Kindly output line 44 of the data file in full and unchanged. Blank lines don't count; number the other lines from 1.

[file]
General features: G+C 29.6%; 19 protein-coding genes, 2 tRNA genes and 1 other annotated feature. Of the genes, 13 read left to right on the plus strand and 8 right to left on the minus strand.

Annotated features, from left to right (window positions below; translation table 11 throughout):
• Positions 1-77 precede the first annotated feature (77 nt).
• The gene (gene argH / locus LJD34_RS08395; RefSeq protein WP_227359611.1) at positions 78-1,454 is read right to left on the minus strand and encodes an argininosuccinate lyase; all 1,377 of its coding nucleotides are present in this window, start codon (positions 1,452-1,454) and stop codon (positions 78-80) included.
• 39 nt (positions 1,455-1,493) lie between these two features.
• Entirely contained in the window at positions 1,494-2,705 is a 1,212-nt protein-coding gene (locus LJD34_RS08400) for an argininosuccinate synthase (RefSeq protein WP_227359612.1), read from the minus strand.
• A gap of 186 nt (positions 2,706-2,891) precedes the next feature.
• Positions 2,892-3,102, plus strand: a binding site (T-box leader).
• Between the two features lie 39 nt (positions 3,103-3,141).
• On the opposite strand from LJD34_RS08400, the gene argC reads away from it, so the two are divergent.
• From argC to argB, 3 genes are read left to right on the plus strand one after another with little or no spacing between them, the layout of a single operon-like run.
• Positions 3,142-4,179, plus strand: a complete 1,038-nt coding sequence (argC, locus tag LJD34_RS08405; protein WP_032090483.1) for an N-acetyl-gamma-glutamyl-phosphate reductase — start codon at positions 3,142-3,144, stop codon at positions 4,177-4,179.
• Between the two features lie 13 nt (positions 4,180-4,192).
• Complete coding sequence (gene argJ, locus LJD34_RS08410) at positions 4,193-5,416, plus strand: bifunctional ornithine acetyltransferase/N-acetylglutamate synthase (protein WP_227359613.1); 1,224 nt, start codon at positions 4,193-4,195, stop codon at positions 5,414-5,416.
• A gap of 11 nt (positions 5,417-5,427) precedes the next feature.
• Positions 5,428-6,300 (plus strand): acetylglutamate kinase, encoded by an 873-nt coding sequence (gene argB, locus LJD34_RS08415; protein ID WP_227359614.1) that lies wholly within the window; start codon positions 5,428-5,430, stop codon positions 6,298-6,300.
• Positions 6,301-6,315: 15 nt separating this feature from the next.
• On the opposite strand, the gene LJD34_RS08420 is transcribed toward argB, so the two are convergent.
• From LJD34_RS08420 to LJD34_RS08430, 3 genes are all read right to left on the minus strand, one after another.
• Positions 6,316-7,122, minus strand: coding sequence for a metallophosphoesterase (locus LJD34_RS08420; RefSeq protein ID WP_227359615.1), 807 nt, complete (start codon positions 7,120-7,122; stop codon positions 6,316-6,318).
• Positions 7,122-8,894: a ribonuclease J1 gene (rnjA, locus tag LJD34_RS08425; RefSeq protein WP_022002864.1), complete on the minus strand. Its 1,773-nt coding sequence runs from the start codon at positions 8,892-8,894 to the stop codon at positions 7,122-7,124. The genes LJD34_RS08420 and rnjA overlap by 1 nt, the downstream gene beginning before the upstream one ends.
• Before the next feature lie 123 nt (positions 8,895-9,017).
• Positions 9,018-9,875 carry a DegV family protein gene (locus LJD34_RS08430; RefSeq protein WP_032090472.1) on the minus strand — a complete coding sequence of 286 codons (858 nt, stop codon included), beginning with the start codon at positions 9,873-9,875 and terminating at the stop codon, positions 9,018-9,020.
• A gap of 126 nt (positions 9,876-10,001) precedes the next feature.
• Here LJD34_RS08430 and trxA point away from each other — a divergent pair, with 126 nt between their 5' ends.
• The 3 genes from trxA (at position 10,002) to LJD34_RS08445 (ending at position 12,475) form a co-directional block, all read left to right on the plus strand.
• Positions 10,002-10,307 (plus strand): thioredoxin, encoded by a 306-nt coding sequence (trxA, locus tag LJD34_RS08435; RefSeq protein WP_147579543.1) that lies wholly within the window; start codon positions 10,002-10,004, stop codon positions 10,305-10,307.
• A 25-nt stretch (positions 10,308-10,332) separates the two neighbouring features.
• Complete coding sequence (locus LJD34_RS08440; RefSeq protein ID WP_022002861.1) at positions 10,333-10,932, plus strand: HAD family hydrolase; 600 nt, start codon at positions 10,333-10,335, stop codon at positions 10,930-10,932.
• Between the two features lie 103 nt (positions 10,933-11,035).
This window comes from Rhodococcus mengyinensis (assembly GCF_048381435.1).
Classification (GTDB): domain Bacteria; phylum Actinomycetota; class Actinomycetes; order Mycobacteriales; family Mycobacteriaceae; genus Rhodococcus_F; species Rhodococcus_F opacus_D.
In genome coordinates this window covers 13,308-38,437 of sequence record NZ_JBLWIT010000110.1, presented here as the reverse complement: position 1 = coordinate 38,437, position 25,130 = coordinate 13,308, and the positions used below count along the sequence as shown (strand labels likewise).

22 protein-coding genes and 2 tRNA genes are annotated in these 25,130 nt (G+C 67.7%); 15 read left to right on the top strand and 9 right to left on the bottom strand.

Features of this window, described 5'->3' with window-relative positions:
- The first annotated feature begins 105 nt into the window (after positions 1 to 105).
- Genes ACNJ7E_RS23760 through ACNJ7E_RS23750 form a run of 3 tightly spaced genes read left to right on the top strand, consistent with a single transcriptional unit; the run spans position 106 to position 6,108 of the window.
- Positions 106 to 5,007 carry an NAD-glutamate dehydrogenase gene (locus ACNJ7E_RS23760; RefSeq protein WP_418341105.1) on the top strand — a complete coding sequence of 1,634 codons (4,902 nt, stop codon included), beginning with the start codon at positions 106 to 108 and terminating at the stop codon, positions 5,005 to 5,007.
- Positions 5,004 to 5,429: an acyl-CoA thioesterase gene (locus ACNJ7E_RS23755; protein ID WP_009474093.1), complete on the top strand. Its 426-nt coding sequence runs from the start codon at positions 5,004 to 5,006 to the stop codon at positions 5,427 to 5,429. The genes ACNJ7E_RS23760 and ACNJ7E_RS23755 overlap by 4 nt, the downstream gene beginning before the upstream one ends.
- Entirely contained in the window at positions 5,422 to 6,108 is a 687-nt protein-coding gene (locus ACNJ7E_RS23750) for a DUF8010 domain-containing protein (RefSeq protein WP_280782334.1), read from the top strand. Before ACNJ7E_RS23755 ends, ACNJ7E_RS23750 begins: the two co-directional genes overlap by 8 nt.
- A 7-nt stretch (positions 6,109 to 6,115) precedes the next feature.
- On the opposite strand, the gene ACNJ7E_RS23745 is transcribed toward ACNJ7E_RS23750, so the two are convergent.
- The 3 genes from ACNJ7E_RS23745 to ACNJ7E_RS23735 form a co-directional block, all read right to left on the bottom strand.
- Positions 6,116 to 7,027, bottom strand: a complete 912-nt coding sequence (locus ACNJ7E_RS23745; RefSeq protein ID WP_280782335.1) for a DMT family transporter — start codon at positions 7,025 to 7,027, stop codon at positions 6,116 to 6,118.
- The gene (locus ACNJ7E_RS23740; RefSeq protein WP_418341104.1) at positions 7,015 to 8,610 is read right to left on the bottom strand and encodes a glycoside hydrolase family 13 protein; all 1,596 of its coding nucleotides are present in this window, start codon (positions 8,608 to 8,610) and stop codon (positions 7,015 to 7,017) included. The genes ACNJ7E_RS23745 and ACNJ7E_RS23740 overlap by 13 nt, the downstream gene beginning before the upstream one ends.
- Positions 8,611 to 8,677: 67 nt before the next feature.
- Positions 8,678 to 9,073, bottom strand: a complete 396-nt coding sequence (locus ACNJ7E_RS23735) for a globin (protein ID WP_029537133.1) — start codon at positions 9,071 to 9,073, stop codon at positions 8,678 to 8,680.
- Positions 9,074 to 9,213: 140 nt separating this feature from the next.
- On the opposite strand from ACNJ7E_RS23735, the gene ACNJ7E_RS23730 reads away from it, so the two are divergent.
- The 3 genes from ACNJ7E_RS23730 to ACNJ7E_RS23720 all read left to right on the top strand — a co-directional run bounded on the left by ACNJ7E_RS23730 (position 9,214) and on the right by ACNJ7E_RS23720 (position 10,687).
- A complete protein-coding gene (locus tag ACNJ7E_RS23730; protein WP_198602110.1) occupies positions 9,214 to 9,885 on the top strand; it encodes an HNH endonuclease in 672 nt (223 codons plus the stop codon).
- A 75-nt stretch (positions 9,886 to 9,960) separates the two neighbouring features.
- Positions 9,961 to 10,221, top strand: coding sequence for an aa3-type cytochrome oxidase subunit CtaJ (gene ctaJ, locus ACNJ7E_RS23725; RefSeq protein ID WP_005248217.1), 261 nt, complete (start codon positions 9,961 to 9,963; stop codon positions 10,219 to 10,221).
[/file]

- Positions 6,116 to 7,027, bottom strand: a complete 912-nt coding sequence (locus ACNJ7E_RS23745; RefSeq protein ID WP_280782335.1) for a DMT family transporter — start codon at positions 7,025 to 7,027, stop codon at positions 6,116 to 6,118.